Christians must not eat from what was sacrificed to idols

Some brothers have asked me whether Christians should or should not eat from food offered to idols, because they think that Paul changed the rules, allowing Christians to eat anything, but this is not so.  In this Bible Note I present the biblical bases for believing that to eat what was offered to idols is a sin of idolatry.  It is very important to clarify this issue because it is like introducing inadvertently idolatry in the Church. Therefore, it is important to present information on this issue.

Before starting it is good to bring to remembrance some pieces of advice. First, we are Christians, not Saintpaulians.  Let’s not do with Saint Paul what Catholicism did with Virgin Mary. None of them would like to be taken as a vice-Christ. Saint Paul was one of the great apostles, not the only one.  All other apostles who wrote in the Bible were as inspired as he was.  If Paul says something and some other apostles or prophets say just the opposite, it is time to understand what Paul was trying to say, or in what context he was talking, because the Holy Spirit does not contradict himself by inspiring some apostles with something, and inspiring Paul with just the opposite.

Paul was well known for his knowledge and wisdom, but also for speaking in a way that not everyone would understand.  He used to speak with lots or hyperboles, and we have to be on the guard about this.  Another apostle, also inspired by the Holy Spirit, an apostle who was as great as Paul, wrote in II Peter 3: 15-17 a warning about Paul's way of writing, so that the brethren who read his writings do not get confused.  Let us see what the Apostle Peter warns us.

"15 And account that the longsuffering of our Lord is salvation; even as our beloved brother Paul also according to the wisdom given unto him hath written unto you;  16 as also in all his epistles, speaking in them of these things; in which are some things hard to be understood, which they that are unlearned and unstable wrest, as they do also the other scriptures, unto their own destruction.  17 Ye therefore, beloved, seeing ye know these things before, beware lest ye also, being led away with the error of the wicked, fall from your own stedfastness."                                        ( II Peter 3: 15-17 )

Saint Peter, inspired by the Holy Spirit, warns his brethren to be careful when reading Paul's epistles, because they could misunderstand what he says. This is the only warning in the whole Bible that an author gives about another author.  Only about Paul was such a warning given.  I think that such a warning should prompt us to be careful as our brother Peter advises us.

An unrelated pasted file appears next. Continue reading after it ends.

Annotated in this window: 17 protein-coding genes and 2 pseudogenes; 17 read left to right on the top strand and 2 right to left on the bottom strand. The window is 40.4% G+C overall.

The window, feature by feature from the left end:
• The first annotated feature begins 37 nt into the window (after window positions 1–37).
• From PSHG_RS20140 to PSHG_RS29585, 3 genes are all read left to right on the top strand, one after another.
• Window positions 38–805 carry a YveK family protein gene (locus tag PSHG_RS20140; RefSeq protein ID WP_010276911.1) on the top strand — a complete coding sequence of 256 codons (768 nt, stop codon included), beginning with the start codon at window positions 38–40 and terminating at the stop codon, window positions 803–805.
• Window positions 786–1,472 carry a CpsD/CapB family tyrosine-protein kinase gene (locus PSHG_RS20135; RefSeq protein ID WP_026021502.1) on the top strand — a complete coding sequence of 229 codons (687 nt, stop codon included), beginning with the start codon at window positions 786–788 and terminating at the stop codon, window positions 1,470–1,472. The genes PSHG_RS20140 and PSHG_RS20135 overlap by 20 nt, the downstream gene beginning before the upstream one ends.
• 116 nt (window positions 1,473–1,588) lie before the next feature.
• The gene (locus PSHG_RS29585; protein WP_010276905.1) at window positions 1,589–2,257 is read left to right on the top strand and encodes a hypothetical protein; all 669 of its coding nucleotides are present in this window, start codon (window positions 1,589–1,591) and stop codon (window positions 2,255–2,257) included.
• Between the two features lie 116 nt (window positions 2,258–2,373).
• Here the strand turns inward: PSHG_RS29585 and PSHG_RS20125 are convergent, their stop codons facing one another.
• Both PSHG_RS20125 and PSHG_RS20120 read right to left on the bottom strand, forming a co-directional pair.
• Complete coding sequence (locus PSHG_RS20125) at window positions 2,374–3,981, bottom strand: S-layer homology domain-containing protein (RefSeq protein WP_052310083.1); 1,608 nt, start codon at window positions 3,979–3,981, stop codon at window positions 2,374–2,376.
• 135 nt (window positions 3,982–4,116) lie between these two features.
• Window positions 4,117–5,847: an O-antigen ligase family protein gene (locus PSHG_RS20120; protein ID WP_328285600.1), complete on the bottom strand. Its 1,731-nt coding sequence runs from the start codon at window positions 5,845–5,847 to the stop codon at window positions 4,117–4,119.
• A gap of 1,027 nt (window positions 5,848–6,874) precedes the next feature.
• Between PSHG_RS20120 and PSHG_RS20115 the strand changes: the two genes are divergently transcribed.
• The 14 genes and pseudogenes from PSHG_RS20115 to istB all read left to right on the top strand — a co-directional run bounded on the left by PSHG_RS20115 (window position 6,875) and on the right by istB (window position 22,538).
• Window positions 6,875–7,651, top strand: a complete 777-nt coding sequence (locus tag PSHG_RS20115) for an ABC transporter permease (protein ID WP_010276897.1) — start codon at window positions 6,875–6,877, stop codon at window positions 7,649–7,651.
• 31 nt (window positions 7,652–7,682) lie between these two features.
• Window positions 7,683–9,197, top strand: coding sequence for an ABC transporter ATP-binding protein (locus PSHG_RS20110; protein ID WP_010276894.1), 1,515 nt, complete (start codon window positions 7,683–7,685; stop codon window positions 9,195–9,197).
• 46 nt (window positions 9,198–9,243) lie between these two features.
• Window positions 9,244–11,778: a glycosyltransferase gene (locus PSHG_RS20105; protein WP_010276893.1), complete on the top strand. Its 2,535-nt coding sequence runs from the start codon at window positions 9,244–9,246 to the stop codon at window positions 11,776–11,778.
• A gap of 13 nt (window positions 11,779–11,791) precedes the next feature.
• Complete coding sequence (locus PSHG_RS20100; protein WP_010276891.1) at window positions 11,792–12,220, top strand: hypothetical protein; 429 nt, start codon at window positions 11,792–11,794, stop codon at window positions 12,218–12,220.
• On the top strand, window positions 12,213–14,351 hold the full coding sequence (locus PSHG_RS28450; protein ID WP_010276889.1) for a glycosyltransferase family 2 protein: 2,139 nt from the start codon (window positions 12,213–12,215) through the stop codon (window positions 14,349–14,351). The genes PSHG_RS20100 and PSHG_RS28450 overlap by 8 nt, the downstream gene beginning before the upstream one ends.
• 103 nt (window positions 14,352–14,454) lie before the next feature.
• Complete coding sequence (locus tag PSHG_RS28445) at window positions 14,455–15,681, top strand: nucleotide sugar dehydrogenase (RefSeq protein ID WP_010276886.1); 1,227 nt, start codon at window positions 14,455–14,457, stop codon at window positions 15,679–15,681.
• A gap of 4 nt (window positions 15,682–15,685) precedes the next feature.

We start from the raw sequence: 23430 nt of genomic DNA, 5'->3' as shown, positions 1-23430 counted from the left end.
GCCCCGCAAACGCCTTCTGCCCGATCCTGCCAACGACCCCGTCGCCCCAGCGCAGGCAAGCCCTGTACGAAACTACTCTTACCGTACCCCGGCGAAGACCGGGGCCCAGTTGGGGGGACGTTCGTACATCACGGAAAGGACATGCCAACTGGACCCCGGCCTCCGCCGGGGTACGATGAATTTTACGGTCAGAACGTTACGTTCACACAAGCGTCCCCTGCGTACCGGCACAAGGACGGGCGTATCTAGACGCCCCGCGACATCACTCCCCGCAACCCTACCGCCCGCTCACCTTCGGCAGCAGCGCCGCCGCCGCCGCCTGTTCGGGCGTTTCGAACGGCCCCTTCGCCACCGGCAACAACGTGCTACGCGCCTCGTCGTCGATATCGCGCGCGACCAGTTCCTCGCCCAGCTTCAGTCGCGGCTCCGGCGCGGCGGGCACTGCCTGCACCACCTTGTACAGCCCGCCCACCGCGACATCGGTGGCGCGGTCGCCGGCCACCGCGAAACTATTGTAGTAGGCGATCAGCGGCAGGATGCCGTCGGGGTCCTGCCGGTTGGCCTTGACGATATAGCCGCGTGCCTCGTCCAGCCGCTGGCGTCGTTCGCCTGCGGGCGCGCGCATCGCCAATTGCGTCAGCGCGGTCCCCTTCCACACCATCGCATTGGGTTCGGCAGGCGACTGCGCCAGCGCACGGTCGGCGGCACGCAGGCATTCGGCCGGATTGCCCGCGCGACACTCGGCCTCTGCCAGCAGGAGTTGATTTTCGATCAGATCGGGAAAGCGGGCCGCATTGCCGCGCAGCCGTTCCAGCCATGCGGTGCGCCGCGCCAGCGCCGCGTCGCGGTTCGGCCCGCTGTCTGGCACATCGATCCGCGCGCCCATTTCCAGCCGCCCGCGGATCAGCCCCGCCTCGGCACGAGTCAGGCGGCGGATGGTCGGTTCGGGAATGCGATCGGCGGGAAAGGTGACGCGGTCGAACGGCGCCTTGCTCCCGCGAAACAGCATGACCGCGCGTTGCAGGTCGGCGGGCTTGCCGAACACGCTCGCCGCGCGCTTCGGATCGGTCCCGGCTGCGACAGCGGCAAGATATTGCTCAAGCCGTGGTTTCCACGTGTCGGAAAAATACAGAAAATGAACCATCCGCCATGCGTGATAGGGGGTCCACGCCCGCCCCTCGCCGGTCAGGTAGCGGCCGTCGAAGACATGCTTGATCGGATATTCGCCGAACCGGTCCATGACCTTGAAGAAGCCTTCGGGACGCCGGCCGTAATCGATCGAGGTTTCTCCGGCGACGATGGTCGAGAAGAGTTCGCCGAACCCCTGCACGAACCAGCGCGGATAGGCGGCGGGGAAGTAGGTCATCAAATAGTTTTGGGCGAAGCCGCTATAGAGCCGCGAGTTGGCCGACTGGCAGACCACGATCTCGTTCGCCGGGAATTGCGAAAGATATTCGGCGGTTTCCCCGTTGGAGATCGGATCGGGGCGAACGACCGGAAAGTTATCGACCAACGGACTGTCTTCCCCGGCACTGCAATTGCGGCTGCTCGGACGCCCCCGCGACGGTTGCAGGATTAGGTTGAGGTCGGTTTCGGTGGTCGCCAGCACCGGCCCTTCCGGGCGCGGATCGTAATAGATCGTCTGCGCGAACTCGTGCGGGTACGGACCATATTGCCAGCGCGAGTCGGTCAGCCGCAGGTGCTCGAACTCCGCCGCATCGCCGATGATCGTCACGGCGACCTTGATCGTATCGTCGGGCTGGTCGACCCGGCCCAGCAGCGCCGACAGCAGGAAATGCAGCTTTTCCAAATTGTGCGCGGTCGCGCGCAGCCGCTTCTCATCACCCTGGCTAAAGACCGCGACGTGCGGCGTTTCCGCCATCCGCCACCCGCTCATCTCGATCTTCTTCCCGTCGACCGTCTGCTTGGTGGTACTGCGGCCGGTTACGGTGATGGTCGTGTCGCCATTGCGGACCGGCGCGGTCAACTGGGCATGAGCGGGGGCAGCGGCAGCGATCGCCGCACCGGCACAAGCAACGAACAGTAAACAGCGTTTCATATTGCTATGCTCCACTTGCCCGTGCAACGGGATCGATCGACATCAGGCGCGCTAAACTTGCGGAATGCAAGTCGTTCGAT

Those who think that Christians are allowed to eat from animals sacrificed to idols base their beliefs on I Co 8: 1-8. Let us read.

"1 Now as touching things offered unto idols, we know that we all have knowledge. Knowledge puffeth up, but charity edifieth…….4 As concerning therefore the eating of those things that are offered in sacrifice unto idols, we know that an idol is nothing in the world, and that there is none other God but one……. 7 Howbeit there is not in every man that knowledge: for some with conscience of the idol unto this hour eat it as a thing offered unto an idol; and their conscience being weak is defiled. 8 But meat commendeth us not to God: for neither, if we eat, are we the better; neither, if we eat not, are we the worse."                                                       ( I Co 8: 1-8 abbreviated )

If we just read this passage from the Bible and not the whole Scripture, we could get confused and think that Paul is overriding everybody else's commandments, writings and inspirations; including other apostles, prophets, Jesus and even God. If we read just this passage we may think that Paul is authorizing us to do what others have forbidden us to do. Paul never intended to be "the Pope" of Christianity, the self anointed one whose word overrides everybody else's word, even God's commandments, as Catholicism does.  Paul never intended to be "the Pope", and we must never intend to make him a "Pope".